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What are the newborn eye drops done for at birth?

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Updated April 29, 2014

Baby Eye Ointment at Birth

This baby has received the eye ointment after birth.

Photo © iStockPhoto
Question: What are the newborn eye drops done for at birth?
Answer: After your baby is born, usually some time in the first hour or two, he or she will be treated with eye medication, usually referred to by parents as eye drops. This is actually an antibiotic ointment to protect your baby from developing an eye infection after birth, usually caused by gonorrhea or chlamydia.

Erythromycin is the typical eye ointment used in newborns. States used to use silver nitrate but have since stopped because it would burn the infant's eyes. Certainly the goo in the eye can hinder sight for a short period of time, and this is why many parents list on their birth plans that they wish to delay the treatment.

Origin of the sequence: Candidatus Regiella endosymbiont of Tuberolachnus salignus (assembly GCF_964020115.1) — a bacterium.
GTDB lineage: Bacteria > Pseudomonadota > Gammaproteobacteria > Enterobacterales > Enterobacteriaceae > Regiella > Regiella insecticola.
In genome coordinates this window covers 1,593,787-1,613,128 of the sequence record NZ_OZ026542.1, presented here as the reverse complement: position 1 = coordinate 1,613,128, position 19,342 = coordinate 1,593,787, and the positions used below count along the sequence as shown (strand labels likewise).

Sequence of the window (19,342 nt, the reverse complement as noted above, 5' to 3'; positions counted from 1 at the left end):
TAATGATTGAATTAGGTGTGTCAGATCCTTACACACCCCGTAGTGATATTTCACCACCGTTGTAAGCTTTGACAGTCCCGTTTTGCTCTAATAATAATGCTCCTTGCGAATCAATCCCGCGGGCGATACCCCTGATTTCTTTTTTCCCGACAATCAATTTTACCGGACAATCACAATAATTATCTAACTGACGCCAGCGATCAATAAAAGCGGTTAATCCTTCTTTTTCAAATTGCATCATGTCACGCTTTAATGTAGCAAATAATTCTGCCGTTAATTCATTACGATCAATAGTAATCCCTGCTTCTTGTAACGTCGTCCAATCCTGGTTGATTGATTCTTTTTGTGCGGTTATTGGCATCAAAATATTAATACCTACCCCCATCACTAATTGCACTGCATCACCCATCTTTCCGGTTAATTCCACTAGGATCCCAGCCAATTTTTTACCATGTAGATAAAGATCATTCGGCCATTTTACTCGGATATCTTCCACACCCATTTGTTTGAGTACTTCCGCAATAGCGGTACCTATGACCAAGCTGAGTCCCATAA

The timing and administration is usually dictated by state law. Though some practitioners will simply go by their personal or hospital policies. If you have a question about skipping eye ointment for your newborn, start with your practitioner.

Source:
CDC. (2010) Conjunctivitis (Pink Eye) in Newborns. Accessed on January 24, 2011 at http://www.cdc.gov/conjunctivitis/newborns.html

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